Russian President Vladimir Putin authorised influence operations to help Donald Trump in last November's presidential election, according to a declassified US intelligence assessment.
It found that broad efforts were made by the Kremlin and Iran to shape the outcome of the ballot but ultimately no evidence that any foreign actor changed votes or otherwise disrupted the voting process.
The report, released on Tuesday by the Office of the Director of National Intelligence, represents the most detailed assessment of the array of foreign threats to the 2020 election.
These included efforts by Iran to undermine confidence in the vote and harm Trump’s re-election prospects, as well as Moscow operations that relied on Trump's allies to smear Joe Biden who was the eventual winner.
But despite these threats, intelligence officials found "no indications that any foreign actor attempted to interfere in the 2020 US elections by altering any technical aspect of the voting process, including voter registration, ballot casting, vote tabulation, or reporting results.”
The report is the latest official affirmation of the integrity of the election, as Trump supporters continue to make false claims of interference, from foreign or domestic actors, and refuse to accept Biden’s victory.
Multiple courts and Trump’s own Justice Department refuted claims of widespread fraud.
The document makes clear that even while Trump has cried foul about the legitimacy of the election, intelligence officials believe Russia sought to influence people close to Trump as a way to tip the election in his favour.
The report says Russia sought to undermine Biden’s candidacy because it viewed his presidency as opposed to the Kremlin's interests, though it took some steps to prepare for a Democratic administration as the election neared.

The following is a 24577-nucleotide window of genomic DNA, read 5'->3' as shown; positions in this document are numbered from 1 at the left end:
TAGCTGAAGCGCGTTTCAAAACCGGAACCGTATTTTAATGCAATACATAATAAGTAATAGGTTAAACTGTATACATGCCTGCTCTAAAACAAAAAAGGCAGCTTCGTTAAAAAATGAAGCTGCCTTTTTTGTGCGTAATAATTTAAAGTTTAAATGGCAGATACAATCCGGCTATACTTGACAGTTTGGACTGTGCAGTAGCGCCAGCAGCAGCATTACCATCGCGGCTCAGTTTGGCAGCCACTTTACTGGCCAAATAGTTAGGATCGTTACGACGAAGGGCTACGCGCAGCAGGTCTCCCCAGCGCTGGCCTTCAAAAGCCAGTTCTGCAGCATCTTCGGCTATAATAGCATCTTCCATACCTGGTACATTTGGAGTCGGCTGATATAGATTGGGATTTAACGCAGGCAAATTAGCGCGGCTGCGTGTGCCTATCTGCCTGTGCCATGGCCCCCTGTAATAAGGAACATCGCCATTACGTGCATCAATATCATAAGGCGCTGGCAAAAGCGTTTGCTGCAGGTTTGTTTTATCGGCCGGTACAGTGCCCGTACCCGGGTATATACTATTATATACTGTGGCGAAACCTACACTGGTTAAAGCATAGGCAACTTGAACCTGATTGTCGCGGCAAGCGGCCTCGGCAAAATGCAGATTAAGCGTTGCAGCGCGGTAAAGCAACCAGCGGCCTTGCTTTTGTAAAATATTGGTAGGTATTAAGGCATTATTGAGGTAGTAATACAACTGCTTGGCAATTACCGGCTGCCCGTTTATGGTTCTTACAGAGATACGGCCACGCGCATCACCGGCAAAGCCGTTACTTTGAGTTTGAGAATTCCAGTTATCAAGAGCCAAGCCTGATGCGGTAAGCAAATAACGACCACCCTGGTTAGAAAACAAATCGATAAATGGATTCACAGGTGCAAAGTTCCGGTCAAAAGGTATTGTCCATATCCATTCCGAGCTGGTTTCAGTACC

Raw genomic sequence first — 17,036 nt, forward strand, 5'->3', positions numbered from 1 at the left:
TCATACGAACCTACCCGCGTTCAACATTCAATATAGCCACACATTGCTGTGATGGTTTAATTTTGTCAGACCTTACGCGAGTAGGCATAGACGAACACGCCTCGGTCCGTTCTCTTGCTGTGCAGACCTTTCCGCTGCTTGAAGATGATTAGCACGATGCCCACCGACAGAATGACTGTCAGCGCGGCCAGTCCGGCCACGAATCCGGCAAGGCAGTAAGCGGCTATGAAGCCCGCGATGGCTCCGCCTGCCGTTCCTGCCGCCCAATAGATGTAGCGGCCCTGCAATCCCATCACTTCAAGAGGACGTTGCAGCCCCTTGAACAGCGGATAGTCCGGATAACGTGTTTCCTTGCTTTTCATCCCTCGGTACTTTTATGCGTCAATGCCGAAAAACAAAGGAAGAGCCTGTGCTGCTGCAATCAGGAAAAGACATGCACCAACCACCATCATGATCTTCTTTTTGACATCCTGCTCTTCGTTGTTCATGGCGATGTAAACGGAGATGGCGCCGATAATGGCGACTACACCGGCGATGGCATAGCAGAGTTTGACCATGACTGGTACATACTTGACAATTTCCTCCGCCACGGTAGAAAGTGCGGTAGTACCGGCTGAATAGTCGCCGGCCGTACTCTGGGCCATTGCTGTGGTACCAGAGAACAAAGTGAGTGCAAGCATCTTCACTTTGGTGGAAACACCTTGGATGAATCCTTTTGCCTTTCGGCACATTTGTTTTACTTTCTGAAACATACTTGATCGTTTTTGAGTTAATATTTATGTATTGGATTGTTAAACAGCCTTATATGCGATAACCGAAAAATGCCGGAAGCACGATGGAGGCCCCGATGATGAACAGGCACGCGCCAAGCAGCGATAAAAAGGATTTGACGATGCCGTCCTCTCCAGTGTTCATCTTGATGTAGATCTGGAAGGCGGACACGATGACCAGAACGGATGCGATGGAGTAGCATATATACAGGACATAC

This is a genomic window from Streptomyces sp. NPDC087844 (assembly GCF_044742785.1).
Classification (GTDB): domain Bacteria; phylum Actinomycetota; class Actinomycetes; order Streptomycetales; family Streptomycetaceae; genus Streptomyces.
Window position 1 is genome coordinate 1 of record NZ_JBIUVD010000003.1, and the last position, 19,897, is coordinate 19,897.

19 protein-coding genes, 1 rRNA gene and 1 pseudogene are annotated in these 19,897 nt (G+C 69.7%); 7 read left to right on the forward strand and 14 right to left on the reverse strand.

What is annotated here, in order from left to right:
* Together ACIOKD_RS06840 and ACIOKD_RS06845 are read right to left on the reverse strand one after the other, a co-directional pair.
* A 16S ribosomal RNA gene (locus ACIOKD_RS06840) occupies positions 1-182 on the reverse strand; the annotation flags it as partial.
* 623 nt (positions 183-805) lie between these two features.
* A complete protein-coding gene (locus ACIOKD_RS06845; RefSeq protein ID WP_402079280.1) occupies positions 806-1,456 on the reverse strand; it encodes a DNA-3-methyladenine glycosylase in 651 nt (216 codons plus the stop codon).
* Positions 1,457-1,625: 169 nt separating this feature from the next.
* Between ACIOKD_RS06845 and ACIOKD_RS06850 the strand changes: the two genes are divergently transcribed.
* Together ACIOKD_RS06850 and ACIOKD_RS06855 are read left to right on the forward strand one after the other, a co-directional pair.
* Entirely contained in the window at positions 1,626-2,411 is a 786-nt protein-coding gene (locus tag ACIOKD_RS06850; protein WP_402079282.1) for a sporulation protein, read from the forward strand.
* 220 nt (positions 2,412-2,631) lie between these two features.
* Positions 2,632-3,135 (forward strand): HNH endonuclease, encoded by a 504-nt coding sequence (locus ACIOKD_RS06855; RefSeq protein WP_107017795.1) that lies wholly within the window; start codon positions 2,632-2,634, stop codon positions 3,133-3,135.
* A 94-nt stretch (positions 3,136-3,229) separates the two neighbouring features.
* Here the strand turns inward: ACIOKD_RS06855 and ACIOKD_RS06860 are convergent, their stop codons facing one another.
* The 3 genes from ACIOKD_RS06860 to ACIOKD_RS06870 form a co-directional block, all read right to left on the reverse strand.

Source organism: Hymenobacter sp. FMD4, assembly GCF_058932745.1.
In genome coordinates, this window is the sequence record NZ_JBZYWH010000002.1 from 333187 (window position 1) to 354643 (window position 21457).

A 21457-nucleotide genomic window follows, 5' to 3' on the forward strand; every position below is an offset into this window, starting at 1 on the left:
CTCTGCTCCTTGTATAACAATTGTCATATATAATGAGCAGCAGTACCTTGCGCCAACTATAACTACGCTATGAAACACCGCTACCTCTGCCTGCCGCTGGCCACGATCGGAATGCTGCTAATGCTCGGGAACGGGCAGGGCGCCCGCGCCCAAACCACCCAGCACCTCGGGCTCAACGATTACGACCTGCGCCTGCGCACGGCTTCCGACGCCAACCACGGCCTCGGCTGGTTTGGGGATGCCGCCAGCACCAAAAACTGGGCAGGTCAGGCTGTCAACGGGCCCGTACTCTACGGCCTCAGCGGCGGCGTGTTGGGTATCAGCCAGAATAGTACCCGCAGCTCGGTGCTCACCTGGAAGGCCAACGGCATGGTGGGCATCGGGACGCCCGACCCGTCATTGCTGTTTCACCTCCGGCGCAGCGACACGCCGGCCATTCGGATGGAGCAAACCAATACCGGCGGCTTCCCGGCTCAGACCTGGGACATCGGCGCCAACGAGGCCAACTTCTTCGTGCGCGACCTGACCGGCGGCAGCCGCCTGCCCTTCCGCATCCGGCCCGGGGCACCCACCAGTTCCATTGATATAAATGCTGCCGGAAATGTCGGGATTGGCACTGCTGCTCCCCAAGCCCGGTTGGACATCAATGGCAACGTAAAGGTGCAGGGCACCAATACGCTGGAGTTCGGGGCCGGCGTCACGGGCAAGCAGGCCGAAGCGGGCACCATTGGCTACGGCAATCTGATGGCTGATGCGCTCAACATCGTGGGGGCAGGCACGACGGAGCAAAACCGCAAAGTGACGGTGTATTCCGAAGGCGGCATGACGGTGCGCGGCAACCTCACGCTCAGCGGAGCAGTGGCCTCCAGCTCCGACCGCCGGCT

The report also says Putin authorised influence operations aimed at denigrating Biden, boosting Trump, undermining confidence in the election and exacerbating social divisions in the US.
Central to that effort was reliance on proxies linked to Russian intelligence “to launder influence narratives" by using media organisations, US officials, and people close to Trump to push “misleading or unsubstantiated" allegations against Biden.
Notably though, Russia was not as aggressive as in past election cycles in trying to hack election infrastructure.
The report says the country's cyber operations that targeted state and local government networks last year were probably not election-focused and were instead part of a broader effort to target US and global entities.
Iran, meanwhile, carried out its own influence campaign aimed at harming Trump's re-election bid, an effort US officials claimed was probably approved by Supreme Leader Ayatollah Ali Khamenei.
The 15-page document is a declassified version of an election interference report that was provided to Trump on January 7, one day after a riot at the US Capitol that occurred as Congress was gathering to certify the election results.
A separate document released on Tuesday from the departments of Justice and Homeland Security reached a similar conclusion about the integrity of the election, saying there was no evidence any foreign actor had changed votes.